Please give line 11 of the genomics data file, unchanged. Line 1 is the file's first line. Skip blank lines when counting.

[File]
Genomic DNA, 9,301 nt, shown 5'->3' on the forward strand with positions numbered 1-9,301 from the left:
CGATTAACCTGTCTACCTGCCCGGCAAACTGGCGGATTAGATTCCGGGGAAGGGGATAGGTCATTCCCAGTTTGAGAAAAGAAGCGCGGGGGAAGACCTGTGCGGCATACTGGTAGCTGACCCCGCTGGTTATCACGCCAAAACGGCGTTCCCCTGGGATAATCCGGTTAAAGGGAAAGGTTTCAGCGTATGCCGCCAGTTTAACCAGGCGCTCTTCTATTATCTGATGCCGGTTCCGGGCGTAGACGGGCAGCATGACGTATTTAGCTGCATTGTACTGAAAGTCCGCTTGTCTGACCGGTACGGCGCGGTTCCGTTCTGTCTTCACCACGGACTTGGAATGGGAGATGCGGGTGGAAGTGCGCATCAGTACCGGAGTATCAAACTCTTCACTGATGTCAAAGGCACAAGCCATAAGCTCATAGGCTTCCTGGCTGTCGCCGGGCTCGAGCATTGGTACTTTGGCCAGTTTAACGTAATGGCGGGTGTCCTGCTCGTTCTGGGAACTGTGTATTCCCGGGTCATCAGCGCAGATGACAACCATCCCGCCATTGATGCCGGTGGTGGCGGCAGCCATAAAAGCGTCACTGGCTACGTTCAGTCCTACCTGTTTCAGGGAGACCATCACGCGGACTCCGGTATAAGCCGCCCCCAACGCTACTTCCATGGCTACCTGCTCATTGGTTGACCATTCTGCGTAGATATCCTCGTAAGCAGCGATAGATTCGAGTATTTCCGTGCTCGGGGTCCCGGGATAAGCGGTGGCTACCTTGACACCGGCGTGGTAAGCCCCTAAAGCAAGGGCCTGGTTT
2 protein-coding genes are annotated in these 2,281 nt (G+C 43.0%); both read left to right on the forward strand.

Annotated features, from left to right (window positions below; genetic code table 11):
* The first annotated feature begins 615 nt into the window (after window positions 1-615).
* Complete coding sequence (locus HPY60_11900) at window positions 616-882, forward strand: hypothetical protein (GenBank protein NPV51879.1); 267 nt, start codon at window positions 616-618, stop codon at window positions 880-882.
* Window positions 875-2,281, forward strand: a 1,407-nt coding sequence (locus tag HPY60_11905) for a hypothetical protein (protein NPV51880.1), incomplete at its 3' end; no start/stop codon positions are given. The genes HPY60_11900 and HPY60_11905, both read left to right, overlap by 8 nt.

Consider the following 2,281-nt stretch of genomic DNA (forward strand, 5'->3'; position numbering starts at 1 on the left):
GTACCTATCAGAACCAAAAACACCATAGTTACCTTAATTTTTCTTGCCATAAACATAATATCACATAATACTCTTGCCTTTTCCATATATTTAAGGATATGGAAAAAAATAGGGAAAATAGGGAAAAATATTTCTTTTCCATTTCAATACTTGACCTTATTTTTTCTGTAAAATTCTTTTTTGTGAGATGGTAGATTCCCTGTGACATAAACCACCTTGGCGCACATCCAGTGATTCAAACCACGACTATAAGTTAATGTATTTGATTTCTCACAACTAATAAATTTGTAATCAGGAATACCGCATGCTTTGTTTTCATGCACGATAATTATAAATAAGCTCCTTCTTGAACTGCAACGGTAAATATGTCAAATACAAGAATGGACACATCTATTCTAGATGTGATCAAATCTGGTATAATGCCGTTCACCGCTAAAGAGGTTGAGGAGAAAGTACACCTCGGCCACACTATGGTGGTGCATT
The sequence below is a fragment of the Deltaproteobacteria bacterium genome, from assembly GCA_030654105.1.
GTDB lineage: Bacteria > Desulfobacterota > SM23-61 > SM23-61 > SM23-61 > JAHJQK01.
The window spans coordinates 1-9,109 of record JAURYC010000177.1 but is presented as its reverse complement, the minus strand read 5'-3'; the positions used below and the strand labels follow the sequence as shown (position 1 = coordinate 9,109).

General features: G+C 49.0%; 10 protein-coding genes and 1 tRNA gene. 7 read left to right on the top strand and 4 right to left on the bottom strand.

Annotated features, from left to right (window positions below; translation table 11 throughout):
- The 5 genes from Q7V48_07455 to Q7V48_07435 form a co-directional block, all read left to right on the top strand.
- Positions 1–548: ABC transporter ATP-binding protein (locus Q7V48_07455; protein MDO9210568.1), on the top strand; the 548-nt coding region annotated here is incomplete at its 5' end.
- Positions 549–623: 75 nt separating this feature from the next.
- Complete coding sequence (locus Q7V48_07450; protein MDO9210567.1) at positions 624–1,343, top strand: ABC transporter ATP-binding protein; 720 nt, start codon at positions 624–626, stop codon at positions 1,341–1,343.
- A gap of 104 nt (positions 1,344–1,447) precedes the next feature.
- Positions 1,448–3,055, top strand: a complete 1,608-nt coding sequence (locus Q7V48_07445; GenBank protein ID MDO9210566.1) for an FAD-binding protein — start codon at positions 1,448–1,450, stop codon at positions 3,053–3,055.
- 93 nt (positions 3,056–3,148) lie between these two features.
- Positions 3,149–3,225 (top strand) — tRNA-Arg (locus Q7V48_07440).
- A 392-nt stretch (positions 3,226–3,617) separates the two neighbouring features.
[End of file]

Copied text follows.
GTDB lineage: Bacteria > Desulfobacterota > SM23-61 > SM23-61 > SM23-61 > JAHJQK01.